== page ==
Social media is an undeniable force in modern society. From giving us new ways to come together and stay connected to the world around us, to providing an outlet for expression, social media has fundamentally changed the way we initiate, build and maintain our relationships.
But while it feels like social media has become commonplace in our daily lives, the reality is that social media, as a technology, is still in its infancy. We still have so much more left to learn about the intricacies of the algorithms and design, especially when it comes to their impact on society.
Read on to see what’s on marketers’ minds when it comes to the impact of social media:
You’ve likely heard at least something about the negative impacts that social media can have on mental health. Recently, experts are weighing in on the role that the design and build of social media platforms plays in exasperating these concerns.
For example, at SXSW 2019, Aza Raskin, co-founder of the Center for Human Technology, spoke on a panel about the “digital loneliness epidemic,” which focused on the global rise in depression and loneliness as it correlates to social media use. In that discussion, Raskin spoke about the “infinite scroll” or the design principle that enables users to continuously scroll through their feeds, without ever having to decide whether to keep going.
It’s hard to imagine what the bottom of an Instagram feed would look like, so we certainly can’t envision what it would be like to have to choose “next page” if we were to get there. That was an intentional decision made by the designers of these platforms because at its core, it’s good design. But the dilemma we’re now facing, in the wake of momentous mental health concerns that are being linked to social media, is whether good design is humane design. And more importantly, what do we do when it isn’t?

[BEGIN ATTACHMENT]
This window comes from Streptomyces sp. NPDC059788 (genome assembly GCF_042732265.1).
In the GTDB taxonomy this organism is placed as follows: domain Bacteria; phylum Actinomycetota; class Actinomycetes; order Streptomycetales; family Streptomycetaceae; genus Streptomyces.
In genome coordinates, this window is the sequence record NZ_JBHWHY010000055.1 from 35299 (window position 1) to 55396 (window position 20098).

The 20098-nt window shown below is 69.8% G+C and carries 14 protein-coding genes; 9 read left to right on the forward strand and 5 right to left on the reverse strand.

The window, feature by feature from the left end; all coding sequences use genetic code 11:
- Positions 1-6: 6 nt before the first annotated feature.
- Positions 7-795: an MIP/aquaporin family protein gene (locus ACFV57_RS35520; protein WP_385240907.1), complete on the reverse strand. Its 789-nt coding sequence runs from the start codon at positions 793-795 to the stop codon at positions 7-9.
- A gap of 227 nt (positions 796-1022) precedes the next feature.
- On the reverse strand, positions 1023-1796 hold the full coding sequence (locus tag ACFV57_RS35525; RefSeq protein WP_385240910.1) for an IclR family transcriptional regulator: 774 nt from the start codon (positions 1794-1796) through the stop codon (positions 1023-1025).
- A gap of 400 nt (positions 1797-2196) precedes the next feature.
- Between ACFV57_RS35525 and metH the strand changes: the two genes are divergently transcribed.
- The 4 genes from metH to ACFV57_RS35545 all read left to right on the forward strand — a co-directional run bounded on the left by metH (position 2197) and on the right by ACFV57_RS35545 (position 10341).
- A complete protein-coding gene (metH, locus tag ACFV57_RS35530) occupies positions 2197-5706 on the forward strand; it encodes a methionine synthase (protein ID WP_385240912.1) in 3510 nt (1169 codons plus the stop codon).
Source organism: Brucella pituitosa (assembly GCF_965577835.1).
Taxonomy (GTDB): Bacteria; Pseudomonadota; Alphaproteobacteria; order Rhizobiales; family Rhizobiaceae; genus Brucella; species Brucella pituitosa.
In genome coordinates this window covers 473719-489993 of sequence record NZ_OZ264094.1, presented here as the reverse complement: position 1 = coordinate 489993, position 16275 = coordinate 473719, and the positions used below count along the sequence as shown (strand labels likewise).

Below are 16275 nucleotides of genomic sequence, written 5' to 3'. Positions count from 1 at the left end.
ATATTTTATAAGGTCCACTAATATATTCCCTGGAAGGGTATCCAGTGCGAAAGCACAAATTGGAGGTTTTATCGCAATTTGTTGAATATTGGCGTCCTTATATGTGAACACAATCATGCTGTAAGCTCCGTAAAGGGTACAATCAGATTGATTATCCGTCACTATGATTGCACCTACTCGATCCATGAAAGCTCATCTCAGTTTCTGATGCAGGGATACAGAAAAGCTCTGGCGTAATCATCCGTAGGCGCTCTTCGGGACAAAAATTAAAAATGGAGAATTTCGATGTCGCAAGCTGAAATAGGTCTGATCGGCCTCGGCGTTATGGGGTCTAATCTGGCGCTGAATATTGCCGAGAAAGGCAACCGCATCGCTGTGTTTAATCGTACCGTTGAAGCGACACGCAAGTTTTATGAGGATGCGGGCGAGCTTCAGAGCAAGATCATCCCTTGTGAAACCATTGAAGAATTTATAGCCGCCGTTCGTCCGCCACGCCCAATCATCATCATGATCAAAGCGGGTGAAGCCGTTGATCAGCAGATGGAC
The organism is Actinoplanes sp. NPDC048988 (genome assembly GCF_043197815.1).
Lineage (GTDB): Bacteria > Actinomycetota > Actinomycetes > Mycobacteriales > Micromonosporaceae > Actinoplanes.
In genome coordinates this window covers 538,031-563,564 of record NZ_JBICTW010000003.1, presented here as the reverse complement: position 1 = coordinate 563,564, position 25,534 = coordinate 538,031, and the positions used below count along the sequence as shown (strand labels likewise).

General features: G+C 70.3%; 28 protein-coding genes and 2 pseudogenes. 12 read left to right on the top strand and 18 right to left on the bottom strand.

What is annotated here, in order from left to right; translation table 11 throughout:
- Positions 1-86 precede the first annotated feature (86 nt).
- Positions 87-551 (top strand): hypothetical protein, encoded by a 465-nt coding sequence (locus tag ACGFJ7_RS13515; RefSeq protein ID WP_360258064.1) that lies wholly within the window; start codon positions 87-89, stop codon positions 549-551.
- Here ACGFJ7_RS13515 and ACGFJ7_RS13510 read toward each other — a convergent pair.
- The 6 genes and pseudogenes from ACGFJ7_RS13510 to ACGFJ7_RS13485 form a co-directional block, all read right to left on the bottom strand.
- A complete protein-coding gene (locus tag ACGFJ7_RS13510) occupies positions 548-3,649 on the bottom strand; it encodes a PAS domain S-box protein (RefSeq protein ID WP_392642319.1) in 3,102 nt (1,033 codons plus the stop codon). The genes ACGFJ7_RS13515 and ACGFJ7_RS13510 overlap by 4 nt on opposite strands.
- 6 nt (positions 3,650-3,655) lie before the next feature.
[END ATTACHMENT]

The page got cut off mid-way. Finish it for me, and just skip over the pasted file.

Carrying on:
Extremism & Hate
Another trend on experts’ minds is how the algorithms behind these massively influential social media platforms may contribute to the rise of extremism and hate online. For example, YouTube has faced its fair share of backlash lately, with concerns over how quickly its algorithm leads viewers to increasingly fringe content.
Similarly, Facebook has been a hot topic of conversation in the space, especially when it comes to the influence that closed Facebook groups have in allowing extreme communities to form and build power, in a relatively unmoderated way, online.
However, organizations, brands and social media users are working together to fix some of the functionalities that have the potential to result in dangerous outcomes – and it seems to be working. Facebook, for example, recently announced that it will be banning white nationalism and separatism content from its platforms.
So, What Does This Mean for Marketers?
Nearly 40% of the world’s population uses social media daily, and that number is only expected to grow. Potential negative impacts aside, social media is, and will remain, a crucial way for marketers to reach their audiences.
Each scroll, video view, like, comment or share, teaches us something new about the impact of social media platforms and the way in which they’re built. It’s important for platforms to take those learnings to heart and use their sphere of influence to better our society.
But until we find a way to curb some of the negative impacts of these platforms, from a technological perspective, it’s up to all of us to take a bit of the responsibility. It’s increasingly important that we focus on imagining, designing and utilizing content and technologies that are socially responsible.
Together, we can create and share social media content that has the power to positively impact the lives of billions of people around the world.